>>> (t2-t1).seconds
0.0
>>>
>>> t1 + mx.DateTime.oneSecond
<mx.DateTime.DateTime object for '2012-07-01 00:00:01.00' at 7fbb360083d8>

It preserves the broken down values, but uses POSIX days of 86400 seconds per day to calculate time deltas.

It's a compromise, not a perfect solution, but it prevents applications from failing for that one second every now and then.

I don't believe there is a perfect solution, since what your application or users expect may well be different. All I can say is that raising exceptions in these rare cases is not what your users typically want :-)
msg247059 - (view) Author: (dlroo) Date: 2015-07-21 20:15
If you are using mx.DateTime make certain you do not use the .strftime method.  If you use .strftime method and have a 60th second in your DateTime object it will crash python with no error message.  This occurs because the .strftime method is fully inherited from Python's datetime.datetime.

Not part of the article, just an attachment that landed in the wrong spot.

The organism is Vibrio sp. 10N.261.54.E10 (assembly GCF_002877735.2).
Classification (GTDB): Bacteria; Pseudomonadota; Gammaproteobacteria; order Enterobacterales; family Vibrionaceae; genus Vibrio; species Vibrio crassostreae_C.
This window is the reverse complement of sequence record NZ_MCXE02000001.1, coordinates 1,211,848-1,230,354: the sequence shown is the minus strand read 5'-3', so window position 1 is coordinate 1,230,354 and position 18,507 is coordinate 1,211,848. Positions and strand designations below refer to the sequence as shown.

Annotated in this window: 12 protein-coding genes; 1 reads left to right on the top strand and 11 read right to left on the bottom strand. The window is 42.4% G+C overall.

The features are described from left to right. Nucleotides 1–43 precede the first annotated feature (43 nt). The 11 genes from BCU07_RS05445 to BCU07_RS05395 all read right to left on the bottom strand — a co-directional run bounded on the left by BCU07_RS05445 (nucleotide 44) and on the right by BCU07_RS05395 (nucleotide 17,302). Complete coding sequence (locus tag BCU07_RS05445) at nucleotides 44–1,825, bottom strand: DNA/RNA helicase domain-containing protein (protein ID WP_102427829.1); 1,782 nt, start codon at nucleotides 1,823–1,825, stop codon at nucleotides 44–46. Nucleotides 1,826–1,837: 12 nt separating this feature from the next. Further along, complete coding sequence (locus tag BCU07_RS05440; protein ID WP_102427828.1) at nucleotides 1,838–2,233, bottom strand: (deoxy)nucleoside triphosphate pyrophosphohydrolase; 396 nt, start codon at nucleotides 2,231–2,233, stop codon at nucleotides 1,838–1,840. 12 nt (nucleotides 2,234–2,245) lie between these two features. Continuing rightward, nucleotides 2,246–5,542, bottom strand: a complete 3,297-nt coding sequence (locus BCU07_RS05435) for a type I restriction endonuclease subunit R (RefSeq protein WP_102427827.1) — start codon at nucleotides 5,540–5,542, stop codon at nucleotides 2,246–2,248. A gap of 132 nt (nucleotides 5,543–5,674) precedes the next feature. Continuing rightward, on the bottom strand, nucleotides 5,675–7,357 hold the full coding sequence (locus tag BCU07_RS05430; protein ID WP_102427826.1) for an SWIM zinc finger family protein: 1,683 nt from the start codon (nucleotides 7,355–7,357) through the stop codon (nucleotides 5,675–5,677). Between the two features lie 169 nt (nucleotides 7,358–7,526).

msg247743 - (view) Author: Marc-Andre Lemburg (lemburg) * (Python committer) Date: 2015-07-31 11:33
On 21.07.2015 22:15, dlroo wrote:
> 
> dlroo added the comment:
> 
> If you are using mx.DateTime make certain you do not use the .strftime method.  If you use .strftime method and have a 60th second in your DateTime object it will crash python with no error message.  This occurs because the .strftime method is fully inherited from Python's datetime.datetime.

Thanks for the report. We will fix this in the next mxDateTime release.
msg247760 - (view) Author: (dlroo) Date: 2015-07-31 18:11